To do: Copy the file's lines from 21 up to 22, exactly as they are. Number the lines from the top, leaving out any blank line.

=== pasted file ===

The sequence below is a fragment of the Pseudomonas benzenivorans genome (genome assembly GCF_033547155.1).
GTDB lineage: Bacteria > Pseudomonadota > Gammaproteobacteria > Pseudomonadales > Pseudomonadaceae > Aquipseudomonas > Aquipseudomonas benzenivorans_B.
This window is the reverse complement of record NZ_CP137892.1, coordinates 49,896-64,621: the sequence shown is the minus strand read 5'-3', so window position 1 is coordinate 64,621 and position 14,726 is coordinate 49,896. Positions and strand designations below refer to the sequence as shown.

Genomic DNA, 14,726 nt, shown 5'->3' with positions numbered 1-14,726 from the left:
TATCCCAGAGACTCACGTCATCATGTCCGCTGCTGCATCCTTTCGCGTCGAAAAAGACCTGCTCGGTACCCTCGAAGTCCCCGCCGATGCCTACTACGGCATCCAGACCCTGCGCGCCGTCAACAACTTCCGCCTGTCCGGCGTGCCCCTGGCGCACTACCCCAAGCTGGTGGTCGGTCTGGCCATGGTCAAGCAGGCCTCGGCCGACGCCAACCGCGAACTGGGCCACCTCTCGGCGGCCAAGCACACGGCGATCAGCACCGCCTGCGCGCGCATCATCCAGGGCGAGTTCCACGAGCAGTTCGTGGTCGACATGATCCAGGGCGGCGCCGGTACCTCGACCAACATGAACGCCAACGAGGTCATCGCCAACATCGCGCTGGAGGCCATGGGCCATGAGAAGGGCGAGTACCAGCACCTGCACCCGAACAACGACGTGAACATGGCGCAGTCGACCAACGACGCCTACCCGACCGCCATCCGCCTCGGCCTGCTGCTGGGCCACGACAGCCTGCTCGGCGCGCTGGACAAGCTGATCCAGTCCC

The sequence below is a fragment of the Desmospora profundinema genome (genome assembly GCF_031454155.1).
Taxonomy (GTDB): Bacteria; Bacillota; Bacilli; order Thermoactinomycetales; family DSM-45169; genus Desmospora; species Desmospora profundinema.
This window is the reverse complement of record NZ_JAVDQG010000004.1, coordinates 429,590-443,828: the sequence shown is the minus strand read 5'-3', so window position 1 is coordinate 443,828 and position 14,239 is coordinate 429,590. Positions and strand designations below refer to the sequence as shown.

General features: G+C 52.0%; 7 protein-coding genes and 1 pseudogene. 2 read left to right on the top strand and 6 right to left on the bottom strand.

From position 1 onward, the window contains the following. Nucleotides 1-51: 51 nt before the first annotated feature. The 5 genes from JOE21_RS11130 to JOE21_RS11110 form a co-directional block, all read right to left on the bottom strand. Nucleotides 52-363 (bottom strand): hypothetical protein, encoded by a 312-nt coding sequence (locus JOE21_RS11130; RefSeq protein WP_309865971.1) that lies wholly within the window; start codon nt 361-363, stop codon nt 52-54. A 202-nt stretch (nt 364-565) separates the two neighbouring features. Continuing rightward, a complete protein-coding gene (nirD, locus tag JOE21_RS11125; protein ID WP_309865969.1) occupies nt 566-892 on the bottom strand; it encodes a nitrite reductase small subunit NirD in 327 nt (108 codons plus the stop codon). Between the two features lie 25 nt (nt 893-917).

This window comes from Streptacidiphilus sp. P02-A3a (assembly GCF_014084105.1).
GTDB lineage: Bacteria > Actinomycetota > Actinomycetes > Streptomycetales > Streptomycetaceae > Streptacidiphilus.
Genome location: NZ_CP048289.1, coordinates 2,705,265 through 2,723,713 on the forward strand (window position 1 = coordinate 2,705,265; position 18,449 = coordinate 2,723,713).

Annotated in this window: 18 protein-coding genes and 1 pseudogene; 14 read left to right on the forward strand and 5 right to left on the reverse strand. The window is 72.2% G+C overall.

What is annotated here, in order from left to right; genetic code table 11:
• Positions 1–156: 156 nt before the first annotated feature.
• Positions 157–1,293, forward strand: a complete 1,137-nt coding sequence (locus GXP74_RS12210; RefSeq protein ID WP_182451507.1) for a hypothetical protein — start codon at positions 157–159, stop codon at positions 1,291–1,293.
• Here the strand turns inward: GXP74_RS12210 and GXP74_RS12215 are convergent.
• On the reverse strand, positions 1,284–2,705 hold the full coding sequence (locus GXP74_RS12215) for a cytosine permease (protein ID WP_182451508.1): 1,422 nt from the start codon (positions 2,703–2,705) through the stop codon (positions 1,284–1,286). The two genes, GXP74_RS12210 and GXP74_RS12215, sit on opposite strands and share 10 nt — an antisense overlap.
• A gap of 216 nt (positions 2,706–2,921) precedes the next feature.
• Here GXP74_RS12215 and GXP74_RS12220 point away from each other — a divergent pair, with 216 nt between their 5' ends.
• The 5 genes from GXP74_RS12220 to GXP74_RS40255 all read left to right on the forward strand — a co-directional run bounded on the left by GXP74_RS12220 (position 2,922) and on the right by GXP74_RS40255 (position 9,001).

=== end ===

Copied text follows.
• Here GXP74_RS12215 and GXP74_RS12220 point away from each other — a divergent pair, with 216 nt between their 5' ends.
• The 5 genes from GXP74_RS12220 to GXP74_RS40255 all read left to right on the forward strand — a co-directional run bounded on the left by GXP74_RS12220 (position 2,922) and on the right by GXP74_RS40255 (position 9,001).